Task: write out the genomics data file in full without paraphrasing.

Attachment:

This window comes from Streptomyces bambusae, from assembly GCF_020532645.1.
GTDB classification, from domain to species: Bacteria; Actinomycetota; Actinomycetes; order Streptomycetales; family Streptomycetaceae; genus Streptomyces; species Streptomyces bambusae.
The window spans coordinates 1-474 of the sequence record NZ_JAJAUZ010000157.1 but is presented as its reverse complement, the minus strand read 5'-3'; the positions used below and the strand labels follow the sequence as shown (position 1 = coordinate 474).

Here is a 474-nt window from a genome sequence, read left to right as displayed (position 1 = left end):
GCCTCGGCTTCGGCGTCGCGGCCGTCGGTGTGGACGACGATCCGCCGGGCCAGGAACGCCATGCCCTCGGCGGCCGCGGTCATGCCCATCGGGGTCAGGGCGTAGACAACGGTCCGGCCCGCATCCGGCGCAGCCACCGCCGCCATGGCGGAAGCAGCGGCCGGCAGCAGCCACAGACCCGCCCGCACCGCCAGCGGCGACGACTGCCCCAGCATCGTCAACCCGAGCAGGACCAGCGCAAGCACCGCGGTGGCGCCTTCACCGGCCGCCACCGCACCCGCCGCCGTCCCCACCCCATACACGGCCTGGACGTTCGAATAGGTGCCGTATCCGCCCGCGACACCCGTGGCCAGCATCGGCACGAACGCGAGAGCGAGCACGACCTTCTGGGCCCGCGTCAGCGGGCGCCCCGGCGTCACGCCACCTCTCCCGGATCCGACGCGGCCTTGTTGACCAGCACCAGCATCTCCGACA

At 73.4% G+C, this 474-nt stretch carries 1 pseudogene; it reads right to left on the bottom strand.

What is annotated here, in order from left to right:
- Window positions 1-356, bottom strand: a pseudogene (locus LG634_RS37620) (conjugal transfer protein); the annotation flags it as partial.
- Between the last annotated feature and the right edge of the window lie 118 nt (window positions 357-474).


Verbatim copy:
This window comes from Streptomyces bambusae, from assembly GCF_020532645.1.
GTDB classification, from domain to species: Bacteria; Actinomycetota; Actinomycetes; order Streptomycetales; family Streptomycetaceae; genus Streptomyces; species Streptomyces bambusae.
The window spans coordinates 1-474 of the sequence record NZ_JAJAUZ010000157.1 but is presented as its reverse complement, the minus strand read 5'-3'; the positions used below and the strand labels follow the sequence as shown (position 1 = coordinate 474).

Here is a 474-nt window from a genome sequence, read left to right as displayed (position 1 = left end):
GCCTCGGCTTCGGCGTCGCGGCCGTCGGTGTGGACGACGATCCGCCGGGCCAGGAACGCCATGCCCTCGGCGGCCGCGGTCATGCCCATCGGGGTCAGGGCGTAGACAACGGTCCGGCCCGCATCCGGCGCAGCCACCGCCGCCATGGCGGAAGCAGCGGCCGGCAGCAGCCACAGACCCGCCCGCACCGCCAGCGGCGACGACTGCCCCAGCATCGTCAACCCGAGCAGGACCAGCGCAAGCACCGCGGTGGCGCCTTCACCGGCCGCCACCGCACCCGCCGCCGTCCCCACCCCATACACGGCCTGGACGTTCGAATAGGTGCCGTATCCGCCCGCGACACCCGTGGCCAGCATCGGCACGAACGCGAGAGCGAGCACGACCTTCTGGGCCCGCGTCAGCGGGCGCCCCGGCGTCACGCCACCTCTCCCGGATCCGACGCGGCCTTGTTGACCAGCACCAGCATCTCCGACA

At 73.4% G+C, this 474-nt stretch carries 1 pseudogene; it reads right to left on the bottom strand.

What is annotated here, in order from left to right:
- Window positions 1-356, bottom strand: a pseudogene (locus LG634_RS37620) (conjugal transfer protein); the annotation flags it as partial.
- Between the last annotated feature and the right edge of the window lie 118 nt (window positions 357-474).